Please see our friends at Telephony Depot for up-to-date pricing. If you choose to purchase phones elsewhere, we do not recommend purchasing phones secondhand as they may be locked down by other providers and be difficult or impossible to unlock.
SECURITY ALERT (September 2011): Do NOT put phones on static IP addresses directly on the Internet. If there is no other option, you must at least disable port 80 (WWW) inbound to any phone device. If this precaution is not taken, Junction Networks is not liable for any charges you may incur due to access to the phones.
Free Software Phones
We recommend the Jitsi for OnSIP free soft phone.
Purchase Software Phones
Below are phones that we recommend with OnSIP Hosted PBX:
Check out our own VoIP Phone reviews where we evaluate the latest phones based on criteria such as voice quality and usability. Curious about a phone? Request a review on our site by leaving a comment.
Below are routers that we recommend with OnSIP Hosted PBX:
Up to 100 users - Meraki MX80
Up to 50 users - Cisco 891 - ~$900
Up to 20 users - Cisco 881 - ~$700
Up to 5 users - Cisco 861 ~ $300
1 user - Linksys WRP 400 Wireless G - ~$100
A company of forty users in two separate offices wants to use OnSIP Hosted PBX for phone connectivity. What is the best investment for hardware and performance?
In our experience, Cisco and Polycom both have reliable and well performing equipment. We chose and tested the equipment featured in the scenario below based on our experience with a wide variety of routers and phones.
The Chicago office has ten users, who have PCs and Polycom phones. Users connect to OnSIP Hosted PBX for phone service and use my.onsip.com to communicate with their colleagues. The Cisco 871 is designed for an office of about this size. We have configuration instructions .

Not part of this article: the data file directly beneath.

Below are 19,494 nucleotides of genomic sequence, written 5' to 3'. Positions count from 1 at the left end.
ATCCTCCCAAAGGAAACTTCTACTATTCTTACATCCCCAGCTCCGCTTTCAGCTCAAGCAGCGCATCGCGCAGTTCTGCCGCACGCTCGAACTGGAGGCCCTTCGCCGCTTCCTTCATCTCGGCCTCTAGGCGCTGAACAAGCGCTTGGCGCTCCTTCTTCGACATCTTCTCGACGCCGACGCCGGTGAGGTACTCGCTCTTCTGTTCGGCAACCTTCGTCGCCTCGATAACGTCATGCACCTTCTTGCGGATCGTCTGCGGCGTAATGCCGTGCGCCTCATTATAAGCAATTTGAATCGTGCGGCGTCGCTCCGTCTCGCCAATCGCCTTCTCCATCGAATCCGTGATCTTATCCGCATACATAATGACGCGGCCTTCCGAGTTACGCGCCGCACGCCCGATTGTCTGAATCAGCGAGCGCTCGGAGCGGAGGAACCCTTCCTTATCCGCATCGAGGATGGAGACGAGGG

The New York office has thirty users, who have PCs and Polycom phones. Users connect to OnSIP Hosted PBX for phone service and use my.onsip.com to communicate with their colleagues. The Cisco 1811 is designed for an office of about this size. We have configuration instructions .
Why Polycom Phones?
Polycom phones are a great favorite because of their reliability and ease of use and support. We've also set up a boot server to assist in configuring the phones and keeping their firmware up to date. This facilitates larger deployments, such as in the scenario above.
Why Cisco Routers?
Cisco routers are a great favorite because of their reliability and performance. Furthermore they are one of the few routers on the market that we've found correctly implement a SIP ALG. ALGs are intended to assist various protocols in correctly traversing a NAT. While OnSIP does NAT detection on the server side to assist with this process (in the event that a router does not implement a SIP ALG), it is preferable for the remote device to be able to correctly handle ALG functionality when possible. Unfortunately many routers targeted at home office and small business environments have SIP ALGs which are broken.
When two phones are behind two different routers running NAT with functioning SIP ALGs, the media stream will take the shortest path between the two networks. This means that the packets use the most efficient network routes across the Internet and between the phones, rather than having to route through OnSIP proxy servers, which results in a better quality phone calls.